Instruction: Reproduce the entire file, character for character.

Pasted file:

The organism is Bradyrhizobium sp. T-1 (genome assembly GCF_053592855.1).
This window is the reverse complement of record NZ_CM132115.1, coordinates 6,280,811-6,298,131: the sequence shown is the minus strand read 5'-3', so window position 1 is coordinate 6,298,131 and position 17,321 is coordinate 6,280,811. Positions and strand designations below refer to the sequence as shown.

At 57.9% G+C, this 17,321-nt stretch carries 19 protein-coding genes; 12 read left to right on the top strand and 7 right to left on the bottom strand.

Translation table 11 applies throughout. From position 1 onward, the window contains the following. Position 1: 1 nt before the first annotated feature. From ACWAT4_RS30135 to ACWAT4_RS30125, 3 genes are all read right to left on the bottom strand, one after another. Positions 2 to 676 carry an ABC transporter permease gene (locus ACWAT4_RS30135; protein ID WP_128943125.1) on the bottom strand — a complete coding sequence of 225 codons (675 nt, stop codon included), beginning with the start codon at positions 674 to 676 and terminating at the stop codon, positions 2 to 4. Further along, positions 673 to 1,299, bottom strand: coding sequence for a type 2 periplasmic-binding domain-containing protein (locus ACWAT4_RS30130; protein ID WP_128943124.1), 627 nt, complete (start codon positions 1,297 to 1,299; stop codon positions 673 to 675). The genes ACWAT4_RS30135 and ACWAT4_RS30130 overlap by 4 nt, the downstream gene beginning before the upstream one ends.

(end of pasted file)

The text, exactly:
The organism is Bradyrhizobium sp. T-1 (genome assembly GCF_053592855.1).
This window is the reverse complement of record NZ_CM132115.1, coordinates 6,280,811-6,298,131: the sequence shown is the minus strand read 5'-3', so window position 1 is coordinate 6,298,131 and position 17,321 is coordinate 6,280,811. Positions and strand designations below refer to the sequence as shown.

At 57.9% G+C, this 17,321-nt stretch carries 19 protein-coding genes; 12 read left to right on the top strand and 7 right to left on the bottom strand.

Translation table 11 applies throughout. From position 1 onward, the window contains the following. Position 1: 1 nt before the first annotated feature. From ACWAT4_RS30135 to ACWAT4_RS30125, 3 genes are all read right to left on the bottom strand, one after another. Positions 2 to 676 carry an ABC transporter permease gene (locus ACWAT4_RS30135; protein ID WP_128943125.1) on the bottom strand — a complete coding sequence of 225 codons (675 nt, stop codon included), beginning with the start codon at positions 674 to 676 and terminating at the stop codon, positions 2 to 4. Further along, positions 673 to 1,299, bottom strand: coding sequence for a type 2 periplasmic-binding domain-containing protein (locus ACWAT4_RS30130; protein ID WP_128943124.1), 627 nt, complete (start codon positions 1,297 to 1,299; stop codon positions 673 to 675). The genes ACWAT4_RS30135 and ACWAT4_RS30130 overlap by 4 nt, the downstream gene beginning before the upstream one ends.